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John’s Horror Corner: Evilspeak (1981), Clint Howard summons demons, flies with a sword and explodes heads with his super computer.

November 12, 2017

MY CALL:  Overall, this is one of those B-movies that makes an awesome bad movie night while still holding up in to many of its zany early 80s peers.  The story is stupid but the effects are just entertaining enough to make up for the sluggish pacing.  MORE MOVIES LIKE EvilspeakI’m reminded of such odd fare as The Keep (1983), The Church (1989) and The Unholy (1988).

Not sure how—as I’m prone to enjoy obscure, low budget, and purportedly “bad” movies—but I somehow never knew about this movie until Amazon recommended it.  With a humble budget under $1 million, this may just be director Eric Weston’s (Hyenas) finest triumph—not that this is saying much.  My sole acceptance to explore this was that it stars one of B-cinema’s (and mainstream’s) greatest small role icons: Clint Howard (Leprechaun 2, Lords of Salem, Ice Cream Man, Ticks, Carnosaur).

Historical flashbacks of some evil monk tell of exile, gem-encrusted swords, and ritual sacrifice of a (naturally) naked woman.  We learn a bit about some sort of ambiguous curse…but the story is all over the place and no sense will ever come of it.

This poor guy gets driven pretty far by those bullies…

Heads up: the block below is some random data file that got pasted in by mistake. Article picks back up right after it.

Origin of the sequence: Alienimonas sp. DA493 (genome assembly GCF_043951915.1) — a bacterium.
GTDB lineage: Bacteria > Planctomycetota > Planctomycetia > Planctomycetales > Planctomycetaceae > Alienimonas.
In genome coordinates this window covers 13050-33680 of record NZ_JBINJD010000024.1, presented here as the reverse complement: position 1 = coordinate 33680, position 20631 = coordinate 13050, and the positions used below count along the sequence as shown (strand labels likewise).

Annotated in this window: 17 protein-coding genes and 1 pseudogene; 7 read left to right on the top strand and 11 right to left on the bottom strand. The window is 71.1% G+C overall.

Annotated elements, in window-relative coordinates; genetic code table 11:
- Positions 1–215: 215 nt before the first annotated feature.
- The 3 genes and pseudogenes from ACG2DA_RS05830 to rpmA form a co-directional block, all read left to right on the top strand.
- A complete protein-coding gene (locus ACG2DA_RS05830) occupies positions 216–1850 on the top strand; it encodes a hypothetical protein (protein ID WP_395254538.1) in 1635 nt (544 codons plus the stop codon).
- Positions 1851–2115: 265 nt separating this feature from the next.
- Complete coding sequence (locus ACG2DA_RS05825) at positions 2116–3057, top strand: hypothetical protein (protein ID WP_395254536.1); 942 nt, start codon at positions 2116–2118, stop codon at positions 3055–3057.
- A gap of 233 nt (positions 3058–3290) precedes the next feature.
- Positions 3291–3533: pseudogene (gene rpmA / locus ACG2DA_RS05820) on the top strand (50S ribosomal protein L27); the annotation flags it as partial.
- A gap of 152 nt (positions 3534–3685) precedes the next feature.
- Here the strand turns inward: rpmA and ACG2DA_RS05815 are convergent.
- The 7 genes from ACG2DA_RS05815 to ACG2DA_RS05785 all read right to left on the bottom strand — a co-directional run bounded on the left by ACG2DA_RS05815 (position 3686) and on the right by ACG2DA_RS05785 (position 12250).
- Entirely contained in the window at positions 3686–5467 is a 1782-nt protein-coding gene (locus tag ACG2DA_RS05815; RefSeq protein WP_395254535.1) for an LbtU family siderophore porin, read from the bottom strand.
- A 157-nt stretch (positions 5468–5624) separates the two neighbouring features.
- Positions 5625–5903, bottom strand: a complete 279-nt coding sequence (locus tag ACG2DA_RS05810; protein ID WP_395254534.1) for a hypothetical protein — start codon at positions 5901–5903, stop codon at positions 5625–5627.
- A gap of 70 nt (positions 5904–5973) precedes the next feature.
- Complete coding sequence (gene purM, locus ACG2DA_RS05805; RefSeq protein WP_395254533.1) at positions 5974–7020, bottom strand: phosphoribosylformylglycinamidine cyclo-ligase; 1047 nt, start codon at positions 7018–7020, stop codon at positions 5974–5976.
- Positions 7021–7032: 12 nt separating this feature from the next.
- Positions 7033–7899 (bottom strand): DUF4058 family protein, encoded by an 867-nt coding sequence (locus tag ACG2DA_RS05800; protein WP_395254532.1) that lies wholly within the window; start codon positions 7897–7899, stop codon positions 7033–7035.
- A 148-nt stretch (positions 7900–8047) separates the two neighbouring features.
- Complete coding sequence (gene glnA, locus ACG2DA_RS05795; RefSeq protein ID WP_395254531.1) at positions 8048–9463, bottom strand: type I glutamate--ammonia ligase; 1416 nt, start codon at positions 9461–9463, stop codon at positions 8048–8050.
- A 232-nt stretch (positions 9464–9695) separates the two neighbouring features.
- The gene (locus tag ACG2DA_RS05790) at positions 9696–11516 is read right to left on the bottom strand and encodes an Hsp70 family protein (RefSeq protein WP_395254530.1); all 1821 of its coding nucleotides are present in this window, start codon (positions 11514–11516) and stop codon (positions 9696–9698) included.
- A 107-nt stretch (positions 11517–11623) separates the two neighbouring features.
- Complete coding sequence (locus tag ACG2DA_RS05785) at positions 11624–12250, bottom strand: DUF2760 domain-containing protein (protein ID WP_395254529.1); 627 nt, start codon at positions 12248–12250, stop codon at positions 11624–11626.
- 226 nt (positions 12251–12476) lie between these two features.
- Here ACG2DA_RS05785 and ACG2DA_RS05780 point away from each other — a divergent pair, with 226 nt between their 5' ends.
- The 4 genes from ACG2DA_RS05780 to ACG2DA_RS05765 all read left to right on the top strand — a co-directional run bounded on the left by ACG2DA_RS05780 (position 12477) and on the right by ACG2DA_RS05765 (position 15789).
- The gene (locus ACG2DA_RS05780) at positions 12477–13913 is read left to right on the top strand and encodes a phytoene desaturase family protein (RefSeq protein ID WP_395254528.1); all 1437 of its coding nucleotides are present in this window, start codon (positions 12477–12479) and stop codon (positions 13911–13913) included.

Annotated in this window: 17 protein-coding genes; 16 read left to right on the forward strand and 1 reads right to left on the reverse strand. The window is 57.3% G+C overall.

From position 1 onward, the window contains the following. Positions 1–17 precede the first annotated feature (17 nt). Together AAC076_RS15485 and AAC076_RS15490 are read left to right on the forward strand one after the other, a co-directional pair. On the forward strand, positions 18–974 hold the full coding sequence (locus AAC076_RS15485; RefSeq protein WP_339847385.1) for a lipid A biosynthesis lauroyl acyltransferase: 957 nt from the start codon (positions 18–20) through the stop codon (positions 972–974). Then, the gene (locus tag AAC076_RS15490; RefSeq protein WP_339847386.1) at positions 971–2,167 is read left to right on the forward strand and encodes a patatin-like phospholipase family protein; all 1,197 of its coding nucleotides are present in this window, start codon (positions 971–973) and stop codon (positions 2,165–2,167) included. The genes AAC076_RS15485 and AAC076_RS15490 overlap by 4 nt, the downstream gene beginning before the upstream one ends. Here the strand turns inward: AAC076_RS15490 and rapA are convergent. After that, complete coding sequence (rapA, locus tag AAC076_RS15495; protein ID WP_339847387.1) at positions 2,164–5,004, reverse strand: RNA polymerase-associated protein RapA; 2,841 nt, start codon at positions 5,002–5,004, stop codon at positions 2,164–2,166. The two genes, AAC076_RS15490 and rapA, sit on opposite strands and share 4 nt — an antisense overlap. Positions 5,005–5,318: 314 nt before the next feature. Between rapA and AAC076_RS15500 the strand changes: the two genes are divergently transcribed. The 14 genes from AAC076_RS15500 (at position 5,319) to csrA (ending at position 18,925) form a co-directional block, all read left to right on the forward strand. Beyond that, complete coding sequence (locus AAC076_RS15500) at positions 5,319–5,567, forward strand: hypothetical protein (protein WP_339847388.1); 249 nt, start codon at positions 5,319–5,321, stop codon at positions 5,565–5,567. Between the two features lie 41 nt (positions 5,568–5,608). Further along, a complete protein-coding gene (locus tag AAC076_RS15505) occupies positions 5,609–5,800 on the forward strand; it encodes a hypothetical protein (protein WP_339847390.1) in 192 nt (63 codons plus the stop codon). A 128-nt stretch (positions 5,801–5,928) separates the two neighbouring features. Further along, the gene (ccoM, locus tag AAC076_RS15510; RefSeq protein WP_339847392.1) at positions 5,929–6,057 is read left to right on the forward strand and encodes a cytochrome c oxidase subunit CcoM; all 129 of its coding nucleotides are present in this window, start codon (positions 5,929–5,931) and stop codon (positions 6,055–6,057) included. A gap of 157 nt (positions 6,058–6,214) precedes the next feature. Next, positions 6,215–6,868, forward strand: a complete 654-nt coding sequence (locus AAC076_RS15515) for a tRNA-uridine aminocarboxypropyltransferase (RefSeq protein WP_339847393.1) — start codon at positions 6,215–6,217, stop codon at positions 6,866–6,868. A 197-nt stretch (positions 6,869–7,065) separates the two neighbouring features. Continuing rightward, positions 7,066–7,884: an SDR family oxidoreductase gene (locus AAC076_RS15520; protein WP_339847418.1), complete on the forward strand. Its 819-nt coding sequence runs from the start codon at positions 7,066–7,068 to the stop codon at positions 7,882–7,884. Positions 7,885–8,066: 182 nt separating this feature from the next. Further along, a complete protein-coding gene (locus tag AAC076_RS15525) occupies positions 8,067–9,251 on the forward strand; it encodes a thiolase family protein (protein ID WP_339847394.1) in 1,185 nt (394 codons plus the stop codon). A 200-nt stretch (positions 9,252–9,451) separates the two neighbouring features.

Then we return to present day to meet Stanley Coopersmith (Clint Howard), a military school cadet perpetually bullied by his classmates and who is mocked for being an orphan and a welfare case enrollment.  And it’s not just the students, even the faculty hates him.  What is it about high school coaches in the 80s…were they all evil?  The guy was plotting with a student bully that “if something were to happen to [Coopersmith]…” just to win more soccer games!

Many efforts are made to capture a dark occult atmosphere (e.g., the introductory flashbacks), but the film really only succeeds in the first cellar scene where Coopersmith encounters a cobwebbed time-forgotten library, lights about 1000 candles, leafs through cursed tomes best left untouched, and then an evil zombie fetus does…something that may or may not ever matter.  But no worries, he leaves with perhaps the most infernal of the entombed books (for his own study), which haphazardly ends up in the hands of the colonel-headmaster’s secretary.  This is another of many turns in the plot that goes nowhere and makes no sense.

Using his oddly intelligent HAL-like computer and a vastly superior 1981 version of Google’s Satanism program, Coopersmith follows dutiful instructions to summon a demonic spirit to exact his revenge. The story and rules are a bit dodgy, but what were you really expecting?  Sometimes the formless demonic spirit works on its own, it really likes controlling pigs, and eventually it possesses Coopersmith (or imbues him with infernal power, I’m really not sure).